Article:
It's the English speaking world's favorite economic game: property. No other facet of financial life has such a hold on the popular imagination. No other asset-allocation decision has inspired so many dinner-party conversations. The real estate market is unique. Every adult, no matter how economically illiterate, has a view on its future prospects.
The global credit crunch that began with a hiccup in the U.S. subprime markets in February 2007 snowballed into the greatest economic contraction since the Great Depression. The financial engineering that expanded the ability to afford homes in the United States in the middle of the 2000s became the underpinnings of the boom and bust of residential real estate that helped spur the world economy into a series of financial and political reactions that are still being felt today.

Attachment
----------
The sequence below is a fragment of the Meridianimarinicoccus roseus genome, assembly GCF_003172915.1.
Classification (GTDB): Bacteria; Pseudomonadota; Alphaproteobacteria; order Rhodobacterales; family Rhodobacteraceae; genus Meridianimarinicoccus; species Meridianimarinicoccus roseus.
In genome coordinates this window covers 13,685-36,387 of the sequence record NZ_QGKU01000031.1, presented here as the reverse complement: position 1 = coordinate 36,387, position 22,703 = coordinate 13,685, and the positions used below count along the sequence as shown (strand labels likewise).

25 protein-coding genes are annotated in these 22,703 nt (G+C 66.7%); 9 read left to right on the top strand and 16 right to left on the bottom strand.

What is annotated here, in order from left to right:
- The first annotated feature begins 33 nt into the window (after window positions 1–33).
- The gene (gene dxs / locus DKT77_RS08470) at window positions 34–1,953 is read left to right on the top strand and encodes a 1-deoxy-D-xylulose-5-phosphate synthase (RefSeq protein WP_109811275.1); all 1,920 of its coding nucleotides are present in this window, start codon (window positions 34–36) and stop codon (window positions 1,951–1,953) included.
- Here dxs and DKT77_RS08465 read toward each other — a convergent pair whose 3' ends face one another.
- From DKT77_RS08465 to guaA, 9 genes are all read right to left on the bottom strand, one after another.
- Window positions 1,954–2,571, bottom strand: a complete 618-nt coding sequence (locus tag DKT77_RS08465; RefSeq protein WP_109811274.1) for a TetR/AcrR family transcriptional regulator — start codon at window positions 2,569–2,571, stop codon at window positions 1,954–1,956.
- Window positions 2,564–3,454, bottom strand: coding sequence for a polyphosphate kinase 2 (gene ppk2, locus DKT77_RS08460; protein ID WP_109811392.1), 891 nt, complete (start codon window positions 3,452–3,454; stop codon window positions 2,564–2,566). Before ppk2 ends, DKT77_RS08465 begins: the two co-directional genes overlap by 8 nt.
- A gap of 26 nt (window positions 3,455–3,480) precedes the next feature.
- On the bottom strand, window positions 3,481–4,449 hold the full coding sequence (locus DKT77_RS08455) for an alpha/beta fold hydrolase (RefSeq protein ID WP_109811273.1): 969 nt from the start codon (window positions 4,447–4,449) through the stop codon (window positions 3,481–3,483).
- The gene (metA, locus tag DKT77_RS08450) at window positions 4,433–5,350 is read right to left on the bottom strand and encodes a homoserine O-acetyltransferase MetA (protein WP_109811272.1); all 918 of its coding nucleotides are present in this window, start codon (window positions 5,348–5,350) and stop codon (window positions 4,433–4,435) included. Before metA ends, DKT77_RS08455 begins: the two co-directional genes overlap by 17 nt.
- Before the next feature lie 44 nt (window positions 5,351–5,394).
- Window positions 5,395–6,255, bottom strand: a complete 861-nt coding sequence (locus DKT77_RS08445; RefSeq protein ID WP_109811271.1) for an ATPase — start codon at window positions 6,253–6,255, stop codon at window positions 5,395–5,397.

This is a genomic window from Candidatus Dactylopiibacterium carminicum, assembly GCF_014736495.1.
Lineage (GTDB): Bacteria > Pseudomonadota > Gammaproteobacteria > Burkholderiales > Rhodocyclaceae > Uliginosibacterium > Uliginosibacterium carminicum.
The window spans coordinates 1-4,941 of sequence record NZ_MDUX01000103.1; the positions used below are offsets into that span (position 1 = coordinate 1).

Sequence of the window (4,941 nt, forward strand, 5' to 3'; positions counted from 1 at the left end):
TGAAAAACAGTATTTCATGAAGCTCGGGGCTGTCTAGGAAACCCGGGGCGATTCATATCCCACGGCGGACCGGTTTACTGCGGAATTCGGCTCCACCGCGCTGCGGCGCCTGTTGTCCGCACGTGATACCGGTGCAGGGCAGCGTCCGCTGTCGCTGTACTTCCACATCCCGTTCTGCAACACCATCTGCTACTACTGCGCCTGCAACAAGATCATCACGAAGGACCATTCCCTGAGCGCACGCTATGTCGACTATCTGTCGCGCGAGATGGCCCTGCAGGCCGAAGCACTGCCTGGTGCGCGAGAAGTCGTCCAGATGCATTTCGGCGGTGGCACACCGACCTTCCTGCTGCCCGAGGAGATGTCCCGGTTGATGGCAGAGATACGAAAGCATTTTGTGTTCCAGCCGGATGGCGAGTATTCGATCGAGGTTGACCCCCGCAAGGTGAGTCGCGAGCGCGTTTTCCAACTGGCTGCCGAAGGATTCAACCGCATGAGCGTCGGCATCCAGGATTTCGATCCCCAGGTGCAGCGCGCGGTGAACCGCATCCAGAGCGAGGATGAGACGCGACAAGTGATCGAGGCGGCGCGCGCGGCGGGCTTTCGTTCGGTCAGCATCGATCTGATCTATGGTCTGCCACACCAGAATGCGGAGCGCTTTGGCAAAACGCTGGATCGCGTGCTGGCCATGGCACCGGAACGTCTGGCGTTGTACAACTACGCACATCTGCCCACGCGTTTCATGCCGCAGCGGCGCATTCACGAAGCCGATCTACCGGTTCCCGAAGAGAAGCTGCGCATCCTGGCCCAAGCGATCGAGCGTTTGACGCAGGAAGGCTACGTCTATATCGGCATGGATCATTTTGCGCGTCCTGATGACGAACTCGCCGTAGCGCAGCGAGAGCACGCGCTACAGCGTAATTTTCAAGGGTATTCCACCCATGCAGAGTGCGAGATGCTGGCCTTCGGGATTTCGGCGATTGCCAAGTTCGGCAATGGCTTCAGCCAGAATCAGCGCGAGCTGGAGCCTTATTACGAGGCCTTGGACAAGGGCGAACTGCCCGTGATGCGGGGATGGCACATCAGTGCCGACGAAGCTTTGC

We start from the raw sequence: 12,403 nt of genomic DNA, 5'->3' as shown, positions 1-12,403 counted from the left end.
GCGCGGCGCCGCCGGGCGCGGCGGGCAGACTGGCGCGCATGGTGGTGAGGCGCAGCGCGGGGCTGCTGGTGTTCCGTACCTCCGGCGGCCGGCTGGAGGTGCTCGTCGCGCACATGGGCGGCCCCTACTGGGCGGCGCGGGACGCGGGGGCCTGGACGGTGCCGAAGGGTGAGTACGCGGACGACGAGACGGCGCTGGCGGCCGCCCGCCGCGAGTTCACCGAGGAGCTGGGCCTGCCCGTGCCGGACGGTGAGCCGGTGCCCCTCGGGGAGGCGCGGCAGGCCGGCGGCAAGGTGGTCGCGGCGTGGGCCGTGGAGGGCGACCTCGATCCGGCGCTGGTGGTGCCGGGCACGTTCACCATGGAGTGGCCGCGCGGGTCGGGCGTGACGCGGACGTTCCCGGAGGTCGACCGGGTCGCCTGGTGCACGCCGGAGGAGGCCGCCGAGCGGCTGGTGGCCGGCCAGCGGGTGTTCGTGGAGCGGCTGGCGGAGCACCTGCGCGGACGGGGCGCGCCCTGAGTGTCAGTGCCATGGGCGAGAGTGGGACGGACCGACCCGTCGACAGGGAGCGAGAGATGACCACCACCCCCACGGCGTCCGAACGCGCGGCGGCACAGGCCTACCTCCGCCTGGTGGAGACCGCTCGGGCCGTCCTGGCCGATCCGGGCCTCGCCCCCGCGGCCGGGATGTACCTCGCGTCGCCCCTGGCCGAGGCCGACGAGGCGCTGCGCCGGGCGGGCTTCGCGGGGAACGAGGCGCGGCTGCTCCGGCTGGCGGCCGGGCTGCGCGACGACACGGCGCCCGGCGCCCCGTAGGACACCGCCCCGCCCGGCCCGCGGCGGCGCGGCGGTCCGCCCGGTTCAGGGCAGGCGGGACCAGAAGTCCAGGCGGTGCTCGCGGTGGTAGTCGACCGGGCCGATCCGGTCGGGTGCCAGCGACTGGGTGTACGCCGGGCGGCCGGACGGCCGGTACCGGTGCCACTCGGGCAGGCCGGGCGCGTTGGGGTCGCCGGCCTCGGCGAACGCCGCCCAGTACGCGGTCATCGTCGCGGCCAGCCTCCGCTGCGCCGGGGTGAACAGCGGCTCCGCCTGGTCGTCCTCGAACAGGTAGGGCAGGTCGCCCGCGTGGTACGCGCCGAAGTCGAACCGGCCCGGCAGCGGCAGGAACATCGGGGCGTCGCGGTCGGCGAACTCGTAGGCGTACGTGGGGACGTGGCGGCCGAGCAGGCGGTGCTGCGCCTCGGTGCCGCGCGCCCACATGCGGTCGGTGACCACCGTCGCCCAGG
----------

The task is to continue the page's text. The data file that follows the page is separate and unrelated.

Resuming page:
“Safe as Houses”
In his book The Ascent of Money: A Financial History of the World, Niall Fergusson explains what property ownership can mean to individuals as well as the world of finance. For very good reasons, investing in housing seems like a safe bet:
“Safe as Houses”: the phrase tells you all you need to know about why people all over the world yearn to own their own homes. But that phrase means something more precise in the world of finance. It means that there is nothing safer than lending money to people with property. Why? Because if they ...